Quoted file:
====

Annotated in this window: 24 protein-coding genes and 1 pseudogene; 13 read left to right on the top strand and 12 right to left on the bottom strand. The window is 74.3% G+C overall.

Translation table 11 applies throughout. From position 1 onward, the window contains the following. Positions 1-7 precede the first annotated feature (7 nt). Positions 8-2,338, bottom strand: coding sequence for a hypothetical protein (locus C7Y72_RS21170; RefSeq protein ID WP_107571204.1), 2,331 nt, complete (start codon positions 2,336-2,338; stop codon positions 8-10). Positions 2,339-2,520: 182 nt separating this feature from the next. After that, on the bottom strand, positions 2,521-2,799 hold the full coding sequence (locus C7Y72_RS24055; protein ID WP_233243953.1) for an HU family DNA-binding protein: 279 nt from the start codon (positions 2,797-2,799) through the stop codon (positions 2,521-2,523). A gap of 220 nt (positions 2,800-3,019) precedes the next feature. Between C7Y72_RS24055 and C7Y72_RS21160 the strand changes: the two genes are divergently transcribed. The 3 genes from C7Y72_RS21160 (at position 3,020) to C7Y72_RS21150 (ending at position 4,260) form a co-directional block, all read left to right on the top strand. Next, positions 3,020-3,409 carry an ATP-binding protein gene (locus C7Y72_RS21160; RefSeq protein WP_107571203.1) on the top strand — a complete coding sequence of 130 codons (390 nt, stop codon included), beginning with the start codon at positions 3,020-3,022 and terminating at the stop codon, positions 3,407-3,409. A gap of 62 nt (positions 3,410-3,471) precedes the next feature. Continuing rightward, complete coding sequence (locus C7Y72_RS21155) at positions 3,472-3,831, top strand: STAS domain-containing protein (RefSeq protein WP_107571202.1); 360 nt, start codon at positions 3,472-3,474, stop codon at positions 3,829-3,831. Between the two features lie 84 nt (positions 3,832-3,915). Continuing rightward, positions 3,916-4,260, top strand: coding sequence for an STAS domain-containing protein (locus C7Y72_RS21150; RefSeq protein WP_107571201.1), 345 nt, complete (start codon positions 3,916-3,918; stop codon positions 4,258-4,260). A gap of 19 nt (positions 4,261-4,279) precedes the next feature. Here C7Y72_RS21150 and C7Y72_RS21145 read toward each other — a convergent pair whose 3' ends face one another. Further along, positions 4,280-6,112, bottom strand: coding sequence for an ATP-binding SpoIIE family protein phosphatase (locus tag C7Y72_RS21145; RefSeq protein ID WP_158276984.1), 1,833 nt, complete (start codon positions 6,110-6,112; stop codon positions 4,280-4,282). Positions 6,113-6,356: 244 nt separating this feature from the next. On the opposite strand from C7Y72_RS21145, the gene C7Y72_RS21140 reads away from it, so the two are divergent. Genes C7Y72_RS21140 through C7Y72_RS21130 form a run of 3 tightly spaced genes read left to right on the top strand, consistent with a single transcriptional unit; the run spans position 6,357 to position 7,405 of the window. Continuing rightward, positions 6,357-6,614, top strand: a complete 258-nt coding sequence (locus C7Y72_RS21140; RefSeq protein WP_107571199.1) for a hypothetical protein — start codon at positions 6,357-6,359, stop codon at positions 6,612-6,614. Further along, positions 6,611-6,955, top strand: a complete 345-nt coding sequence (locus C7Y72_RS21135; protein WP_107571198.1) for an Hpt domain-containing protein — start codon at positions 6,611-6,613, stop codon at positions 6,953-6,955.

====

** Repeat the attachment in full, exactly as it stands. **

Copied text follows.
Annotated in this window: 24 protein-coding genes and 1 pseudogene; 13 read left to right on the top strand and 12 right to left on the bottom strand. The window is 74.3% G+C overall.

Translation table 11 applies throughout. From position 1 onward, the window contains the following. Positions 1-7 precede the first annotated feature (7 nt). Positions 8-2,338, bottom strand: coding sequence for a hypothetical protein (locus C7Y72_RS21170; RefSeq protein ID WP_107571204.1), 2,331 nt, complete (start codon positions 2,336-2,338; stop codon positions 8-10). Positions 2,339-2,520: 182 nt separating this feature from the next. After that, on the bottom strand, positions 2,521-2,799 hold the full coding sequence (locus C7Y72_RS24055; protein ID WP_233243953.1) for an HU family DNA-binding protein: 279 nt from the start codon (positions 2,797-2,799) through the stop codon (positions 2,521-2,523). A gap of 220 nt (positions 2,800-3,019) precedes the next feature. Between C7Y72_RS24055 and C7Y72_RS21160 the strand changes: the two genes are divergently transcribed. The 3 genes from C7Y72_RS21160 (at position 3,020) to C7Y72_RS21150 (ending at position 4,260) form a co-directional block, all read left to right on the top strand. Next, positions 3,020-3,409 carry an ATP-binding protein gene (locus C7Y72_RS21160; RefSeq protein WP_107571203.1) on the top strand — a complete coding sequence of 130 codons (390 nt, stop codon included), beginning with the start codon at positions 3,020-3,022 and terminating at the stop codon, positions 3,407-3,409. A gap of 62 nt (positions 3,410-3,471) precedes the next feature. Continuing rightward, complete coding sequence (locus C7Y72_RS21155) at positions 3,472-3,831, top strand: STAS domain-containing protein (RefSeq protein WP_107571202.1); 360 nt, start codon at positions 3,472-3,474, stop codon at positions 3,829-3,831. Between the two features lie 84 nt (positions 3,832-3,915). Continuing rightward, positions 3,916-4,260, top strand: coding sequence for an STAS domain-containing protein (locus C7Y72_RS21150; RefSeq protein WP_107571201.1), 345 nt, complete (start codon positions 3,916-3,918; stop codon positions 4,258-4,260). A gap of 19 nt (positions 4,261-4,279) precedes the next feature. Here C7Y72_RS21150 and C7Y72_RS21145 read toward each other — a convergent pair whose 3' ends face one another. Further along, positions 4,280-6,112, bottom strand: coding sequence for an ATP-binding SpoIIE family protein phosphatase (locus tag C7Y72_RS21145; RefSeq protein ID WP_158276984.1), 1,833 nt, complete (start codon positions 6,110-6,112; stop codon positions 4,280-4,282). Positions 6,113-6,356: 244 nt separating this feature from the next. On the opposite strand from C7Y72_RS21145, the gene C7Y72_RS21140 reads away from it, so the two are divergent. Genes C7Y72_RS21140 through C7Y72_RS21130 form a run of 3 tightly spaced genes read left to right on the top strand, consistent with a single transcriptional unit; the run spans position 6,357 to position 7,405 of the window. Continuing rightward, positions 6,357-6,614, top strand: a complete 258-nt coding sequence (locus C7Y72_RS21140; RefSeq protein WP_107571199.1) for a hypothetical protein — start codon at positions 6,357-6,359, stop codon at positions 6,612-6,614. Further along, positions 6,611-6,955, top strand: a complete 345-nt coding sequence (locus C7Y72_RS21135; protein WP_107571198.1) for an Hpt domain-containing protein — start codon at positions 6,611-6,613, stop codon at positions 6,953-6,955.